Land Speed Racing gets into your blood. Once there, it digs down deep into your veins, stretches its claws and releases its barbs. It stays with you for life. That has to be true if the 100+ years of man and machine racing down abandoned runways, across salt flats and hurtling over hard sand beaches has taught us anything about this sport and those who compete in it. For once they’ve completed that first pass, success or failure, they spend the rest of their lives tinkering, designing and building new parts and machines that will get them even that extra mile per hour faster. Dan Daughenbaugh and his ’51 BSA Star Twin ‘Greasy Gringo’ are no different and he’s the first to admit it – “It sounds like you’re crazy”.
There’s some things that most of us would take for granted if we were intending to break a land speed record. Obviously an endeavour like that would take a lot of money – so you’re probably going to need a sponsor or twelve. And you’d also be wanting a whole bunch of top shelf engineers and support crew, too. Not to mention a brand new bike and some seriously hardcore safety gear. You getting this all down? Great. Now tear the list up and come salt flat racing the Chris Bridgewater way – on a wing, a prayer and a blown, 171HP, S&S equiped Harley.
Depending on what floats your boat, you will eventually make the pilgrimage to your ‘Mecca’. If you are a surfer, then you will take on the waves at Teahupoo. If you’re an Elvis fan, then you will shuffle your blue suede shoes to Gracelands. And if you are a motorhead, then you will take your speed machine to the Bonneville salt flats, like many did a few weeks ago. One of those people was Alp Sungurtekin, who took his purpose built bike, a 1952 Pre-Unit 650cc Triumph Thunderbird. The bike is named ‘Kursed’ – because of all the things that went wrong with it. He really had to race the clock to have it finished on time. Actually, he was still working on it up until the final hours of leaving for the legendary salty race strip. This is how Alp describes his time at Speedweek and the pursuit of his own personal land speed record.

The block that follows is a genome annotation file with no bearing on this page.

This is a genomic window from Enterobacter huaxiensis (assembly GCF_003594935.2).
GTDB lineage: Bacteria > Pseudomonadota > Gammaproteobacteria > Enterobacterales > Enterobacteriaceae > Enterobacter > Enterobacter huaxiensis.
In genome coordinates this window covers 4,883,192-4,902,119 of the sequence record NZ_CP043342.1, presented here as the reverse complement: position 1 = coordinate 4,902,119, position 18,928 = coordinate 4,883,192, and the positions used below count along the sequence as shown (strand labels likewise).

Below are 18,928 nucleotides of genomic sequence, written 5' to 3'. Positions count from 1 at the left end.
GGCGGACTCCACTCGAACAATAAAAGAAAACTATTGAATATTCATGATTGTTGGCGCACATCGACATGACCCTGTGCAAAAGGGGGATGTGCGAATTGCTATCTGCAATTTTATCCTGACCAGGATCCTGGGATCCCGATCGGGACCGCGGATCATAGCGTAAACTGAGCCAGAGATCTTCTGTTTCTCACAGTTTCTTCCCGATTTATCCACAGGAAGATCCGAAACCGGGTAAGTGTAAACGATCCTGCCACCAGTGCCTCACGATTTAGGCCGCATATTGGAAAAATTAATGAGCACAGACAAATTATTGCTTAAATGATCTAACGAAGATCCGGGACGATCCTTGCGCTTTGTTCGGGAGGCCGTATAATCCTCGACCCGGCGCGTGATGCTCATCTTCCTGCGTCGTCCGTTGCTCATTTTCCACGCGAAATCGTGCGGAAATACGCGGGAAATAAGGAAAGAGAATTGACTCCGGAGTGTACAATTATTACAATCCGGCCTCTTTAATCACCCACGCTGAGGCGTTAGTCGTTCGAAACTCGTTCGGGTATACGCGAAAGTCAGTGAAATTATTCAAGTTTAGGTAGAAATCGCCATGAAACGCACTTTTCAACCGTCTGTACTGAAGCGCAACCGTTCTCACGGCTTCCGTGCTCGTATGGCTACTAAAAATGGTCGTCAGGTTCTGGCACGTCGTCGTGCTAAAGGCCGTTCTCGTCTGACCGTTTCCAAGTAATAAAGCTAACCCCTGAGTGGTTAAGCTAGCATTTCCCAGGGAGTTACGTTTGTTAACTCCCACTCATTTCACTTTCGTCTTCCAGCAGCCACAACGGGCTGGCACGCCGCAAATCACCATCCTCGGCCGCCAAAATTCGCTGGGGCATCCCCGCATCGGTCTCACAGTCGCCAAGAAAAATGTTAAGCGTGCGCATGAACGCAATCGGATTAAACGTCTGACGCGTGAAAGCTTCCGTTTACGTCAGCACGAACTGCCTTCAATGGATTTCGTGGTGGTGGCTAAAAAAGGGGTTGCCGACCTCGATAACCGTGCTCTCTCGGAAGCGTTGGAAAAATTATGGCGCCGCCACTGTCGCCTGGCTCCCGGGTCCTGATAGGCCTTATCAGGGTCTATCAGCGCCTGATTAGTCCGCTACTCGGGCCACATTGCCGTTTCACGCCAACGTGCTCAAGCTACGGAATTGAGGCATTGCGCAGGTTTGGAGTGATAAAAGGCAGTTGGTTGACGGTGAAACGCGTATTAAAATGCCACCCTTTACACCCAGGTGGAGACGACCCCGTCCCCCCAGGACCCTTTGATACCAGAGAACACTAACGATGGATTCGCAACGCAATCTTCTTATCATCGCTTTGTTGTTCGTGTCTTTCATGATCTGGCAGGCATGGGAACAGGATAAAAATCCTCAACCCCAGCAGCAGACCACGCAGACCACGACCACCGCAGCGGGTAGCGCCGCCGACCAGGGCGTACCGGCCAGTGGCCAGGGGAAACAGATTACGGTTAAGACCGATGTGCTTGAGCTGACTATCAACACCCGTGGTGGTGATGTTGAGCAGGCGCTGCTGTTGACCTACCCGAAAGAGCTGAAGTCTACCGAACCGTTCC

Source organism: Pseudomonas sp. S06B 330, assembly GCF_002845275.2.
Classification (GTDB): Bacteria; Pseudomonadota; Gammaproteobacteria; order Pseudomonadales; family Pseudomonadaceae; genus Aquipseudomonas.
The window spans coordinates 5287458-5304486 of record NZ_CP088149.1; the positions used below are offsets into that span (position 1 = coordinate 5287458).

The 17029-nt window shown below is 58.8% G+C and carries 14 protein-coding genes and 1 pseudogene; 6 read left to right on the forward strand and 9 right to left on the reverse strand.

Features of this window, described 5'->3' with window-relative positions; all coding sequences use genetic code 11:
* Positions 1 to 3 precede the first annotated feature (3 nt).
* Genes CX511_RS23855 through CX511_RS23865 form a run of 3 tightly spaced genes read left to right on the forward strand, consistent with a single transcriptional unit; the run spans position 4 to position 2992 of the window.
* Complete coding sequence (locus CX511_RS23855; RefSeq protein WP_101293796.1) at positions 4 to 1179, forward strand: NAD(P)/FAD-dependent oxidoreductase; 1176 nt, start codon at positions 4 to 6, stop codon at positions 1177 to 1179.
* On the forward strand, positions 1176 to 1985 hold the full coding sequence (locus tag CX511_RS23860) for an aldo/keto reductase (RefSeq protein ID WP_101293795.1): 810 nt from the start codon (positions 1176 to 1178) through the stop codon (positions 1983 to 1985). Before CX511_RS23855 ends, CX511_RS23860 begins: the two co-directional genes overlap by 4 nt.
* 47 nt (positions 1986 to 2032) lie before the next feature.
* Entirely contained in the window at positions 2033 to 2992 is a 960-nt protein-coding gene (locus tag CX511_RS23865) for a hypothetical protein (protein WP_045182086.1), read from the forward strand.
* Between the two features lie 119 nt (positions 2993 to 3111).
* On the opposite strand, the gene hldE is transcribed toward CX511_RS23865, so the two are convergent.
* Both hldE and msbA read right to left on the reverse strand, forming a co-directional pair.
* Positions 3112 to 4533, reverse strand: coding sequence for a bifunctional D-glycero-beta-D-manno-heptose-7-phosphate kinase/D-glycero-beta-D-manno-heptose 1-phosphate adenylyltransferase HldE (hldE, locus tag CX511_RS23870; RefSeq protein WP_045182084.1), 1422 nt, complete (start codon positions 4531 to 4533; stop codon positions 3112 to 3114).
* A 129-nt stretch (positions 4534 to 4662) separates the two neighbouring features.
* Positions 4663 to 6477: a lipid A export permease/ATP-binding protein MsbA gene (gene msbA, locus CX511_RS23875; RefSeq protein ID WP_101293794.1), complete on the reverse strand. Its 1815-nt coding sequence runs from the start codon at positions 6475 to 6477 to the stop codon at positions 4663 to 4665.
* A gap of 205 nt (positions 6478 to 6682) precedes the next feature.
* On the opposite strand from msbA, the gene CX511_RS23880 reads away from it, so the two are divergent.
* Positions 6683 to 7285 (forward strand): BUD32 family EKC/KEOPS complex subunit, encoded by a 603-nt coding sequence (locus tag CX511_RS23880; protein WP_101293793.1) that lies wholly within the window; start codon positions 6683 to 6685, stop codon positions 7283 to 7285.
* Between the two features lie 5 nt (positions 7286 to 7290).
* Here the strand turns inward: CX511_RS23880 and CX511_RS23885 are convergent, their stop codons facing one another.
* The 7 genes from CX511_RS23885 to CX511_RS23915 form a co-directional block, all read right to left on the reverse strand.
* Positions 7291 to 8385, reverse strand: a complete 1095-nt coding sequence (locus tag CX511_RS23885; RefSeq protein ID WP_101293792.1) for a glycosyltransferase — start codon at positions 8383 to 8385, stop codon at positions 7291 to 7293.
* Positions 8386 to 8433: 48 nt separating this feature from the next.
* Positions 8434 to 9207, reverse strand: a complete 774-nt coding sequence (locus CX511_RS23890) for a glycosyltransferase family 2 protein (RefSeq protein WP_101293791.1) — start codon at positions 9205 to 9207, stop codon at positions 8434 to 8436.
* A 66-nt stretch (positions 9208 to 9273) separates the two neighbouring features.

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It wasn’t until the morning of the fifth day that we emerged from the dark, twisted forest and onto the salt plain. At first it looked like another planet; or more accurately a planet made of light. It took many minutes for our eyes to adjust to the flooding glare – not helped by the fact that neither of us had food, water or sleep for the entire time. I saw it first. Norman (aka “Sgeechee”) was still surveying the surreal landscape when I grabbed his shoulder and spun him around. It was the same bike we had ridden here on all those days ago, but only just. You’d be forgiven for not recognising it as it was really only the colours that were the same. The rest? Well… it was lower; MUCH lower. And faired. The lightness and tippy-toe stance of the old bike was gone, replaced with a bad-ass single-minded focus that was screaming “speed” like a million wailing megaphones laid end-to-end. We both grinned like idiots and instantly forgot the epic struggle of the last few days. Like ancient heroes we had dreamt a fantastical dream and made it real. We were gods. Motorcycling gods.
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Walt Siegl built this amazing panhead chopper for the artist, Arthur Sordillo. Walt is a motorcycle builder out of New York City who has been riding and building Harley choppers, bobbers, and race bikes in the old school style for more than 20 years. When we say old school, we mean he makes pretty much every part by hand. This Sordillo Salt Flat was part of the art exhibition “Oldskool — a survey of 20th Century Motorculture,” curated by the painter Gregory Johnston. Walt still road races V-Twins and is constantly surprising people with his amazing eye for custom bike building. To see more of Walt’s work check his impressive gallery.
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